With shooting done, we started editing full time. Then the unthinkable happened: we had a distributor before we had finished a first cut of the whole picture. Not only did we have one distributor interested, we hat two. The associate producer/editor Susan Resatka had researched how to get our film listed in Variety under their “Film Starts.” What she found out was that it was both free and easy to get such a listing.

She did it. The two distributors called us, and then they contacted the Ohio film Bureau, and organization that had helped us with some locations and verified what we had done. Both distributors saw some footage and the final script, and they both wanted the film. Both of them wanted something else too.

Special effects and nudity. What? Hadn’t we suffered enough shooting the effects? The answer was no. Did they want us to get naked for them as some sort of act of faith? The answer again was no.

We agreed that now that the monster props were completely assembled, we could shoot them to better advantage. To aid this process, one distributor told us to “slime it up” and light it very darkly. I was told with a straight face (actually, I was on the phone, so I’m guessing) that the distributor’s ten-year-old son had thought of this idea, and he was the ultimate authority for this reshooting. The irony, of course, is how do pre-teen boys become experts on R-rated horror films they supposedly can’t see in the first place?

The other distributor wanted us to reshoot all the effects. I mean everything, including the special effects we felt were just fine already. He insisted, and it turned out we had to use an out-of-state effects house of his choosing. On top of this, it would cost twice as much money, and we would have to wait six weeks to do the reshooting. This requirement knocked this distributor out of the running.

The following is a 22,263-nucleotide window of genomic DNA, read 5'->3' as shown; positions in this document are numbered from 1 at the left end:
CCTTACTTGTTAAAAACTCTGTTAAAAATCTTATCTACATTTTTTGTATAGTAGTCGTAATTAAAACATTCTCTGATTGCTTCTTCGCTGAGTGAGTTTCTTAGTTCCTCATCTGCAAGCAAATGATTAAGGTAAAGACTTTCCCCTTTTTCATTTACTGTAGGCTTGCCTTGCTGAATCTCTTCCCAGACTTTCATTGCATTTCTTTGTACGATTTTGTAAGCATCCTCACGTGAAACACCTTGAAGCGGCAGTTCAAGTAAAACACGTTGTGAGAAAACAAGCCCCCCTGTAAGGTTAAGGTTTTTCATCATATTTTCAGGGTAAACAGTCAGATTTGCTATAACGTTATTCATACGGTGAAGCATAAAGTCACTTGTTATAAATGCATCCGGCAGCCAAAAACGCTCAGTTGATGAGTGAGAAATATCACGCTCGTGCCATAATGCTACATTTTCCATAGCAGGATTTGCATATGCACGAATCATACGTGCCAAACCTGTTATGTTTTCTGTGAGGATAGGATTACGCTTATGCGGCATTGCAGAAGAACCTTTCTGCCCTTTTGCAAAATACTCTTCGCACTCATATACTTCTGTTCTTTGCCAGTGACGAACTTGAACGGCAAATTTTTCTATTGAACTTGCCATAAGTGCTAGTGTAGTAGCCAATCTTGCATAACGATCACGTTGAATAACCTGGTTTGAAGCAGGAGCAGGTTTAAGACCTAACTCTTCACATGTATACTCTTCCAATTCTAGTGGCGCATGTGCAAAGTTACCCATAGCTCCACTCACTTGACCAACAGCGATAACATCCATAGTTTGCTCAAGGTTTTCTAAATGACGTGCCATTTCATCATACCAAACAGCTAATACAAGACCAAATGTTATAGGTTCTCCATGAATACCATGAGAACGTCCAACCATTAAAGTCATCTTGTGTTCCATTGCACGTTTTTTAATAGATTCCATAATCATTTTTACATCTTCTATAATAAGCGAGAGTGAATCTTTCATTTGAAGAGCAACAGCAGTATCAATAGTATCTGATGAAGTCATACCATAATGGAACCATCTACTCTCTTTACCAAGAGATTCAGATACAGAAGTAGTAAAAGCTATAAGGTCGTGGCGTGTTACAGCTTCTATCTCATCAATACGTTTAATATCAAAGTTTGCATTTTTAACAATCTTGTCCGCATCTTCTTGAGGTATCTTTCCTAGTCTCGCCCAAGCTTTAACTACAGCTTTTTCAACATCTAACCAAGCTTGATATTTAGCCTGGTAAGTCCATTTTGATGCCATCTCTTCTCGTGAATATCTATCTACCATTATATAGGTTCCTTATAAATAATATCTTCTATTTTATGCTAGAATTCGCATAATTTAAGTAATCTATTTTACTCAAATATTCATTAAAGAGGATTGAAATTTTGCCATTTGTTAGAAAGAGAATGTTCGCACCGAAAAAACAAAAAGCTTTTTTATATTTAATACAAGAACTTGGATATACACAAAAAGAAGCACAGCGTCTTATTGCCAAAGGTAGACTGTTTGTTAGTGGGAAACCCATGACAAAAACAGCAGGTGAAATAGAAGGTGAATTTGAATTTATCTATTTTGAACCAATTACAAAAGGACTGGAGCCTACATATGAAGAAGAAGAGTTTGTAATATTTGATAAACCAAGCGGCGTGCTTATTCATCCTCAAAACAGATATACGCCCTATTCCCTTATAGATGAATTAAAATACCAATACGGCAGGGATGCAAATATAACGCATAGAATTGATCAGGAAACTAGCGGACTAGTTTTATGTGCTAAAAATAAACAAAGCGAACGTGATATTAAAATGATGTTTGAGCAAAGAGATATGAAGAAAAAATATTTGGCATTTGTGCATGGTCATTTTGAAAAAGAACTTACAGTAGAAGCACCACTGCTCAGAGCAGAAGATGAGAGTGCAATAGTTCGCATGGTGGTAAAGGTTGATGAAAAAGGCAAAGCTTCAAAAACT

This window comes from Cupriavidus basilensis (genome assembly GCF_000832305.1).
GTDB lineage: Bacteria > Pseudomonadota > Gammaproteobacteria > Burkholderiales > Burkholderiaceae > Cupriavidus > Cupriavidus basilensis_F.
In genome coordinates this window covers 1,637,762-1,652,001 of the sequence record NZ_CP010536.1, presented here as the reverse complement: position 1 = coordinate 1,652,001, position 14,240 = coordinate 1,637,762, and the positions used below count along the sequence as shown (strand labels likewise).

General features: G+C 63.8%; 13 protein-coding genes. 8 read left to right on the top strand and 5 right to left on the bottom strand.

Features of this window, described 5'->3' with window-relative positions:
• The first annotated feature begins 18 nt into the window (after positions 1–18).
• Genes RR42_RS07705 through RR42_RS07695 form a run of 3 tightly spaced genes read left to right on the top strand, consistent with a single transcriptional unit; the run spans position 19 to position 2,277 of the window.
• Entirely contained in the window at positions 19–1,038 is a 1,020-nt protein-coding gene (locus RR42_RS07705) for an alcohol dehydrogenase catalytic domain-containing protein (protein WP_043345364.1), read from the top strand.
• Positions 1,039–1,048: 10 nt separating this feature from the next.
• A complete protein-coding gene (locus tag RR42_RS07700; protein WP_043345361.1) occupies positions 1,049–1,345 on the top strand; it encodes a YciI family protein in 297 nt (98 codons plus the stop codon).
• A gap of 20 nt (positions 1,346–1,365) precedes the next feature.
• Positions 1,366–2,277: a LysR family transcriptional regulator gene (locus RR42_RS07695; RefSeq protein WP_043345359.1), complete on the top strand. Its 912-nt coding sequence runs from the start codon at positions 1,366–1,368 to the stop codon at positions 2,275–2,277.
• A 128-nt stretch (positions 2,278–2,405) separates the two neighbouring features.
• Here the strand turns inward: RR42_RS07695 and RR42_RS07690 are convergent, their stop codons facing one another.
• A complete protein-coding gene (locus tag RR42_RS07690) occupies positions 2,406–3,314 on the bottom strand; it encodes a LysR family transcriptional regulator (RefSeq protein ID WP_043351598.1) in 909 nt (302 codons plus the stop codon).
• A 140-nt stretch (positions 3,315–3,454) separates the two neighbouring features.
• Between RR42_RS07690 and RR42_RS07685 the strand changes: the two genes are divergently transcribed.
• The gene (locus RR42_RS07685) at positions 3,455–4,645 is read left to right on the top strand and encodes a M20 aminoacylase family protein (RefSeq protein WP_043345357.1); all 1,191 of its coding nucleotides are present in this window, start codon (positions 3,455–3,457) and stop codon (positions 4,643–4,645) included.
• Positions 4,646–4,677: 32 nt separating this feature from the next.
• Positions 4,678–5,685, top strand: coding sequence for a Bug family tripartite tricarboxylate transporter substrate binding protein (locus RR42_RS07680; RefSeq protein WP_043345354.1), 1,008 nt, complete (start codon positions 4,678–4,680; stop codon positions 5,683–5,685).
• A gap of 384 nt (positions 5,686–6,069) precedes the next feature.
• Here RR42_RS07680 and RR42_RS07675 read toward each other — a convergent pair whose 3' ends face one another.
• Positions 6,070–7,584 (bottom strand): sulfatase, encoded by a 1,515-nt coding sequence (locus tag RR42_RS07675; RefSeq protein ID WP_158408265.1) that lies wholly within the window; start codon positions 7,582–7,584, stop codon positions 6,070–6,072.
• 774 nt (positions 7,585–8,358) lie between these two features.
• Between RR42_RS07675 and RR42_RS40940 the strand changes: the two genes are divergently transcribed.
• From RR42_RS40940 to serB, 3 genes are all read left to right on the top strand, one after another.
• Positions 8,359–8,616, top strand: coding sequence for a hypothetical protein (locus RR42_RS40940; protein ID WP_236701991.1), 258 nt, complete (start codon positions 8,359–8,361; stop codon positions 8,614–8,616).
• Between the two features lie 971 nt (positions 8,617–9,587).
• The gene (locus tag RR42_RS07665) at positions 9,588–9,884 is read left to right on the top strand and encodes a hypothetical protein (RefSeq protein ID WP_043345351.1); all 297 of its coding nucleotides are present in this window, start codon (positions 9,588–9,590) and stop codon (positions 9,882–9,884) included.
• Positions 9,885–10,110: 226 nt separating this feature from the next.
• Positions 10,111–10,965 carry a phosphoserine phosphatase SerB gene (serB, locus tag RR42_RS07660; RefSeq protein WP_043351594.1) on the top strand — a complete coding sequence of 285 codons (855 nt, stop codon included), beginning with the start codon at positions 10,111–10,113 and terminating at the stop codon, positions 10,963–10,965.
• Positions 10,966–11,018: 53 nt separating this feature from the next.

Nudity. Apparently this is a big plus in Europe. Europeans will watch nudity all day, but are prudish about violence. Ironically, I know from working in a movie theater for many years that American parents will let little Buffy sit through a movie that’s violent and has lots of profanity, but not if there is any nudity or sexual content in it.

So, we put in nudity, and Buffy asks Mom to get it. Mom says okay, until she sees naked people in it, and they the tape goes back on the shelf and we stop a large part of the audience from getting to see the movie that could change their lives and make them the next Pope. What do I know? Maybe that’s why we’ve never had an American Pope. Ours is not to reason why…. Actually, kids in this age group make up a major portion of the horror movie audience because they don’t get around to asking their parents to tell them what they should watch.